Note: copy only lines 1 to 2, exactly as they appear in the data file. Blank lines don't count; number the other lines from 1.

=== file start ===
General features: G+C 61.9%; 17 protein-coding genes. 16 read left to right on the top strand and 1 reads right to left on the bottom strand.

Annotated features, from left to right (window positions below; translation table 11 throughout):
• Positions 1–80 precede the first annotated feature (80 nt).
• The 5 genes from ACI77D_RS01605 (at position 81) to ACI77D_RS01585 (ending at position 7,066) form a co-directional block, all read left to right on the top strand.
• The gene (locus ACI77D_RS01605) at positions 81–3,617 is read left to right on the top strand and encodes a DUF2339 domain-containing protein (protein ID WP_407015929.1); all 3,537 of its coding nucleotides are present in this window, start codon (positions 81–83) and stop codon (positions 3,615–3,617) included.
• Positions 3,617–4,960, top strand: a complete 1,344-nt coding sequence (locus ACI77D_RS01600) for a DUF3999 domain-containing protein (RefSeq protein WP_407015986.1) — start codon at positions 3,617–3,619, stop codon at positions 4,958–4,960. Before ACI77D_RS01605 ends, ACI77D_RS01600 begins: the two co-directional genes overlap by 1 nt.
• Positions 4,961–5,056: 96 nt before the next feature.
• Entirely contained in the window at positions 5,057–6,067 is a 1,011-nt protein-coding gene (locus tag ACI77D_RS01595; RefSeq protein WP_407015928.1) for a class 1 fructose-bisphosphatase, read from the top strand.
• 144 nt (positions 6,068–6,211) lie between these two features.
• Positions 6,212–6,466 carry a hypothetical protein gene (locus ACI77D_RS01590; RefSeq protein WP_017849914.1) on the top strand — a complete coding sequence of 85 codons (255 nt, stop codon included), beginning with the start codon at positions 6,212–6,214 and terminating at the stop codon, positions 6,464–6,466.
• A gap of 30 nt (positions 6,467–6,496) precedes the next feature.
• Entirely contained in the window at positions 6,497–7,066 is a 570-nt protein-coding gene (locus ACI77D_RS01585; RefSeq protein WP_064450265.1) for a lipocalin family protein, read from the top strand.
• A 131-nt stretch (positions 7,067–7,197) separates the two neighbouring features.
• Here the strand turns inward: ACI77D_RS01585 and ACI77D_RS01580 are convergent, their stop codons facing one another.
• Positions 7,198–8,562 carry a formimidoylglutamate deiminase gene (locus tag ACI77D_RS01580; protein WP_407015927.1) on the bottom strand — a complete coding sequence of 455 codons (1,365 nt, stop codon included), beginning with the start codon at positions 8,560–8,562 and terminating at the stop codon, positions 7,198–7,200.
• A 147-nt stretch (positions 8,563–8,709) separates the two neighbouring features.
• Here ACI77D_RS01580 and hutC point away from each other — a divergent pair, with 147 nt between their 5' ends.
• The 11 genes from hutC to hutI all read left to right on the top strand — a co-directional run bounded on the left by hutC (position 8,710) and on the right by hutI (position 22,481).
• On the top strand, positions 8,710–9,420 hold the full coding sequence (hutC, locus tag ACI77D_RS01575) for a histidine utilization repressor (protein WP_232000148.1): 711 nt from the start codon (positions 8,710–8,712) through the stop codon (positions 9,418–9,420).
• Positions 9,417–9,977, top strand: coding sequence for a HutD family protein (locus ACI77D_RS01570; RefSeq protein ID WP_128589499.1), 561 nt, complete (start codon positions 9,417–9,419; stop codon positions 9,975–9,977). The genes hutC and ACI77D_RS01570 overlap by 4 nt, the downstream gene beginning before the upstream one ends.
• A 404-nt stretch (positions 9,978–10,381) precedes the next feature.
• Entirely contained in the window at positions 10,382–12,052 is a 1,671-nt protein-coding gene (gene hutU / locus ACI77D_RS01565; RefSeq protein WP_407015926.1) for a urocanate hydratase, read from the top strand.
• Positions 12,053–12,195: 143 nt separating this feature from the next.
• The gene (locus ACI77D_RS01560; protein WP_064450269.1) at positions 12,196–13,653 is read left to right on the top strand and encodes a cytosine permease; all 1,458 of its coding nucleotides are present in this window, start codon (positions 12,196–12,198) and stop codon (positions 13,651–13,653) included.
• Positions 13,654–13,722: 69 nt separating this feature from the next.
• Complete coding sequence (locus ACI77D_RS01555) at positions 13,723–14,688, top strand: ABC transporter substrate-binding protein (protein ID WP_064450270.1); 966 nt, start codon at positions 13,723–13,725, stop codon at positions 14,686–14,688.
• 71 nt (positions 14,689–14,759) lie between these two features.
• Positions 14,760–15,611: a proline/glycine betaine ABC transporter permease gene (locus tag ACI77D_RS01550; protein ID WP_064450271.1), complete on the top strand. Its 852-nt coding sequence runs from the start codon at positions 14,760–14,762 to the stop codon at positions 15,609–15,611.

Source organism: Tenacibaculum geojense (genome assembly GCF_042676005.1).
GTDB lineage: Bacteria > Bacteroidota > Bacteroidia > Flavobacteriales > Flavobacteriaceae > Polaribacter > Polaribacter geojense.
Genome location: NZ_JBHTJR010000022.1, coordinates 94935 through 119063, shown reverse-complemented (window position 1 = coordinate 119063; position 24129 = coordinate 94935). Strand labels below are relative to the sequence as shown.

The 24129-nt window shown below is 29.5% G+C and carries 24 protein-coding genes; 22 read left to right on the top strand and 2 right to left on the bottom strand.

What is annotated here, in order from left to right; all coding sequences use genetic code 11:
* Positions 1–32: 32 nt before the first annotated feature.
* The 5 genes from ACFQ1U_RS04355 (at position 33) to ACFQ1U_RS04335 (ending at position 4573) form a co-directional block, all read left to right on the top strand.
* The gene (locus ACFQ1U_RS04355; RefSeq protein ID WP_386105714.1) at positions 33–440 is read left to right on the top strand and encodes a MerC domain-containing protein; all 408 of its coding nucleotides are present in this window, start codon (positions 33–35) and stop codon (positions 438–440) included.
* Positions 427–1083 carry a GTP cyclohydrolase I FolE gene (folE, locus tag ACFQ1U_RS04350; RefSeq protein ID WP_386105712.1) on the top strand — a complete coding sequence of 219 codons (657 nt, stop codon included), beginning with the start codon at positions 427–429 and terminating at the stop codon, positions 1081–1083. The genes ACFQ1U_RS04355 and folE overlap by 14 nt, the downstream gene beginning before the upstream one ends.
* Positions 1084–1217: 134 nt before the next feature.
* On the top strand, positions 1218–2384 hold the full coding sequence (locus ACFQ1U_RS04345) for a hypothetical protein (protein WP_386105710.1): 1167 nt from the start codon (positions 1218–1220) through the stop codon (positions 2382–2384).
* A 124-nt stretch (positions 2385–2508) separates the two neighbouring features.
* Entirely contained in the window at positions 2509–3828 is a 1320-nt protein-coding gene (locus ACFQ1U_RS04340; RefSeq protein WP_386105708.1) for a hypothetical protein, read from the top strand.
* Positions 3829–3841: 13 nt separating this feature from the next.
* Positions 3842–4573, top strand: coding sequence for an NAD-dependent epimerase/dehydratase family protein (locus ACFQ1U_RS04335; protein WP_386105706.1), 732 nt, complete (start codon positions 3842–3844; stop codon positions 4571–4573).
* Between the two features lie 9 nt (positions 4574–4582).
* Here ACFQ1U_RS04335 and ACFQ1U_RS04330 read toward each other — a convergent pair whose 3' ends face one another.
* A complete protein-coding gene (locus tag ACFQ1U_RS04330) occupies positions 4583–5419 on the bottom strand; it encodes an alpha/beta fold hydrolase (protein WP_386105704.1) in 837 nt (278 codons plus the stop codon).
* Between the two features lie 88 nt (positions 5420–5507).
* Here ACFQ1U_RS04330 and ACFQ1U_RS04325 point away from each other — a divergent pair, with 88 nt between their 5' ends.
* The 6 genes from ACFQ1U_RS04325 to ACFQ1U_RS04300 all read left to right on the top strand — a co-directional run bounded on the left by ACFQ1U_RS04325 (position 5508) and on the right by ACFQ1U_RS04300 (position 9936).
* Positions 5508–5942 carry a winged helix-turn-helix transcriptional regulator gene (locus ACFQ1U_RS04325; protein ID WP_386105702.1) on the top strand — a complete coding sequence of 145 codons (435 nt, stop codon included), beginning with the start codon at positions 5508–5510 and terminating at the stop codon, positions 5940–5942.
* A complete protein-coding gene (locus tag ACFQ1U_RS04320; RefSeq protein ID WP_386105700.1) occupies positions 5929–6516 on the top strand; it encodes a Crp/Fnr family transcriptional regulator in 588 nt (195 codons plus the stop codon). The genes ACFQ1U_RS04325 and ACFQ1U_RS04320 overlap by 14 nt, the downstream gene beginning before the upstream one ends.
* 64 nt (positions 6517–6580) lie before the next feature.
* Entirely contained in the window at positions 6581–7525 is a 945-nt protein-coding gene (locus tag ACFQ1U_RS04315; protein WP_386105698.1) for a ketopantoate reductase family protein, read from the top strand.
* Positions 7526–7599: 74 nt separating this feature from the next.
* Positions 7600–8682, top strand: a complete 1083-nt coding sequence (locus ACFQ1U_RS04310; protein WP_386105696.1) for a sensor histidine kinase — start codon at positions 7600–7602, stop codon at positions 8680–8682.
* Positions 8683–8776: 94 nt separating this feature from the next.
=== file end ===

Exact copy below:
General features: G+C 61.9%; 17 protein-coding genes. 16 read left to right on the top strand and 1 reads right to left on the bottom strand.

Annotated features, from left to right (window positions below; translation table 11 throughout):